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Whats The Reverse Of In The Mud?

Discussion in 'Live Sound [BG]' started by Shoot_A_Hostage, Apr 23, 2009.

  1. Shoot_A_Hostage


    Apr 14, 2009
    Lately I've been playing Jazz Ensemble at school. Its a very nice experience, but im having a major problem that no one seems to sympathize with. My low end isn't low enough.
    It's really a new experience for me. My tone is almost always overpowering the band even when my guitarist is playing, and the amp is turned down waaaaay low.
    SO how do i get a more bass sound? Ive tried every conventional method (i.e. turning the Bass knob up and the Treble knob down.)
    Any suggestion?
  2. Describe your amp, bass & the room you're playing in. Might also help to know who/what you're competing with(other band members).
  3. Shoot_A_Hostage


    Apr 14, 2009
    Bass: An old American Fender P-Bass. It was just sitting in the band room so I restrung it and replaced the pots (they are correctly put in I thought it might have been them).
    No one knows the year, not even the band director.
    Amp: A Peavey Mixer Head through a 15". I don't know the serial number and all that, as this is NOT my equipment.
    The Room? Usually a small enclosed area that just barely fits the band member.
    Im competing with a guitar, a trombone, a clarinet, a trumpet, and a drummer. Does that change anything?
  4. jtc_hunter


    Feb 16, 2007
    You might try putting bigger diameter strings on the bass. Is it a 4 string or a 5'er? I prefer S.I.T. Silencers. They give me good thick, rich tone, without sounding dull or dead.

    The channel you are playing on the mixer head is probably not set correctly. Also, you wont get a very good sound w/o a D.I box between you and the mixer. I recommend an MXR M-80. You will be able to dial in your tone much better and get impedence matching. Bass to DI input, DI output to mixer channel. The nice thing about a good DI box is that its like a great amp that will fit in your bass case or gig bag zipper pocket.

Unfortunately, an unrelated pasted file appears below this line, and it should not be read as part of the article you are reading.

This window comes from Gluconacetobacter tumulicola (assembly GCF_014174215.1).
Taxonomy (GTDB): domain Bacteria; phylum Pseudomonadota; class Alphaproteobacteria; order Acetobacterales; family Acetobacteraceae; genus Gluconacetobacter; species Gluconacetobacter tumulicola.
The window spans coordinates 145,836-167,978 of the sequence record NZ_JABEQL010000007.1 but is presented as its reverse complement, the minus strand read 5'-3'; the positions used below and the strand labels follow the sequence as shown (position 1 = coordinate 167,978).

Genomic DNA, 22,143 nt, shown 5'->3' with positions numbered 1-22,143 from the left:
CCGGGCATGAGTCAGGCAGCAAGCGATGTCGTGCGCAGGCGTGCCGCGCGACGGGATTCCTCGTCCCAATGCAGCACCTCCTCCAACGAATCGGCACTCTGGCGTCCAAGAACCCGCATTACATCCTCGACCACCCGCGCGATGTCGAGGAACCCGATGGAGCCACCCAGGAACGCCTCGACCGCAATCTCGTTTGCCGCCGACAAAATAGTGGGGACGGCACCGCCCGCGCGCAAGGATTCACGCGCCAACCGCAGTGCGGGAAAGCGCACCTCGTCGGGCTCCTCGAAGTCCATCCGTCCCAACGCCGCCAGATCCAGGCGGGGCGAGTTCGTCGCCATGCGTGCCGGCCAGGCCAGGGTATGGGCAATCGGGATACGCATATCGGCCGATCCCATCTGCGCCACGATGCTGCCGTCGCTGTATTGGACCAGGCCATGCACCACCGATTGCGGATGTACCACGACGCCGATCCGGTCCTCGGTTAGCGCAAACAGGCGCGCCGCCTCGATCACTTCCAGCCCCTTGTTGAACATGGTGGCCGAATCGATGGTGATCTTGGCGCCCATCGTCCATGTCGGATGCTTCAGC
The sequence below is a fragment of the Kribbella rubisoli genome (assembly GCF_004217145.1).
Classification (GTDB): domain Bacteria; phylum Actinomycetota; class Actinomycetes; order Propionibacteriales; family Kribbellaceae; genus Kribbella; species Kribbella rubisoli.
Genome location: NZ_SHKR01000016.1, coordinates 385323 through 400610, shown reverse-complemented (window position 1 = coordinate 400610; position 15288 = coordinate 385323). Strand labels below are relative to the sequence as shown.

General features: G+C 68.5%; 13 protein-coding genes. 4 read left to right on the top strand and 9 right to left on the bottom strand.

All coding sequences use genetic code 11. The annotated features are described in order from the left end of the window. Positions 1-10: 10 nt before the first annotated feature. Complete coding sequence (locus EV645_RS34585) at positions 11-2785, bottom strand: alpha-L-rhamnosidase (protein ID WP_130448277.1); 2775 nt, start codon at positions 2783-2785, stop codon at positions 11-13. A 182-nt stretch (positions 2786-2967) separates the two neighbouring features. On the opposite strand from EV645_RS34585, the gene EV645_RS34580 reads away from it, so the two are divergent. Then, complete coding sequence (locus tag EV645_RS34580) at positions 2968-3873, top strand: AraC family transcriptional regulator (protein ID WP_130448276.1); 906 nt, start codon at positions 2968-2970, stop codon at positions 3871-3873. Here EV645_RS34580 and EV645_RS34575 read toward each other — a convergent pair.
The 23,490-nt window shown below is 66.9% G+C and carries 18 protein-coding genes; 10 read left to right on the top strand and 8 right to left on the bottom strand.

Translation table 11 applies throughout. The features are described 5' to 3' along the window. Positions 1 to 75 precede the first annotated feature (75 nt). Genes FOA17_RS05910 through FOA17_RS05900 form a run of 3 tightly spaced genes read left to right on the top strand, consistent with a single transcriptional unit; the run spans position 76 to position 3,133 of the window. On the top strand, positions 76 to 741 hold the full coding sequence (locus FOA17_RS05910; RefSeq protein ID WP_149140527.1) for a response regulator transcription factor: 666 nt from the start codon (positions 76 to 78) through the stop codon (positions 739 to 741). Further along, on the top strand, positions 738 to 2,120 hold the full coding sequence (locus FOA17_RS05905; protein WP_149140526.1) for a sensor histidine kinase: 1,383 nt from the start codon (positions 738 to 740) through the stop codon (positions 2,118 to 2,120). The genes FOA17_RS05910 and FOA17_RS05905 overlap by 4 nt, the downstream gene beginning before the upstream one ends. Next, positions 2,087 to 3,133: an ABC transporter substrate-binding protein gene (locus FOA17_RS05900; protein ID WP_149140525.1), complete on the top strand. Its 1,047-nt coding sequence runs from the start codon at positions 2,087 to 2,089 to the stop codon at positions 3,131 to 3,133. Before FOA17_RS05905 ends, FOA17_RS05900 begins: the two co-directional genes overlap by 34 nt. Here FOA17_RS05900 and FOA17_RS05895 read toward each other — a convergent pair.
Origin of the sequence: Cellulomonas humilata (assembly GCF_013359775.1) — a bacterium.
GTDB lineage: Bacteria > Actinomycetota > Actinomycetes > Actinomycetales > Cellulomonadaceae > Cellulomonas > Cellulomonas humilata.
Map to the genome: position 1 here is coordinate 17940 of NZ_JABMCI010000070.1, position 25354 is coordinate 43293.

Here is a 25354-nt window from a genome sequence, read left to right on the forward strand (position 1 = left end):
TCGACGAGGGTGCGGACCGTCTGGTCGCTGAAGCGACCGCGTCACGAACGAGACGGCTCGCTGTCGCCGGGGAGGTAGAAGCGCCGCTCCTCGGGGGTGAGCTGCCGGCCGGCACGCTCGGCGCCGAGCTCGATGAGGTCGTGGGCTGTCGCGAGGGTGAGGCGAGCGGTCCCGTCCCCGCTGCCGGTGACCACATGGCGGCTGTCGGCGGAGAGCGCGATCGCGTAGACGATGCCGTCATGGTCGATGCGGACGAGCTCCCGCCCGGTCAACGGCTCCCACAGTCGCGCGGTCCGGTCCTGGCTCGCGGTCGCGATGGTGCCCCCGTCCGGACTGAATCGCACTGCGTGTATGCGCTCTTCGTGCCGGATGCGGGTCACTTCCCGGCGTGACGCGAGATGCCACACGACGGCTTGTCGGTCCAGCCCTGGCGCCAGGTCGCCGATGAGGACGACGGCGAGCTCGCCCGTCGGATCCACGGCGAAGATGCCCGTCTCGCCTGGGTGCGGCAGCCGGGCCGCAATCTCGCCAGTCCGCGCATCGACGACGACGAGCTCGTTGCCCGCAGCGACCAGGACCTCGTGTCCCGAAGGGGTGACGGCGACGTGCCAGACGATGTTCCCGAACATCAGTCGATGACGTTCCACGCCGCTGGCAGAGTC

5. Deacon_Blues


    Feb 11, 2007
    Put a carefully cut foam piece under the strings at the bridge, dress the bass with some flats, or preferably both. Maybe the sound you get now has too much sustain? Especially the foam piece would give you a stronger attack and faster decay that might fit the mix better. A long sustain isn't always desirable. The percussiveness of uprights is the reason why ithey're so popular in jazz, and this foam piece would give you a bit similar attack/decay curve as an upright delivers. Worth trying, at least, and it's a cheap solution. Jamerson used it too, can't be a bad idea... :)
  6. The foam might work, tried that myself once, gives you a nice classic upright bass tone, especially with flatwounds. If it's just for the odd note or just the one song then you can try muting the strings slightly at the bridge with your hand. There are two main way's to do this;

    -simply rest the outside edge of your hand on the strings as close as you need to the bridge (mess around with the distance to get the right sound). This works in exactly the same way as the foam, it just 'dampens' the strings.

    -Or, you can hook your little finger around the individual string. This is a little more awkward but it lets you isolate the string you want to dampen and keeps your fingers in a more conventional position relative to the strings.

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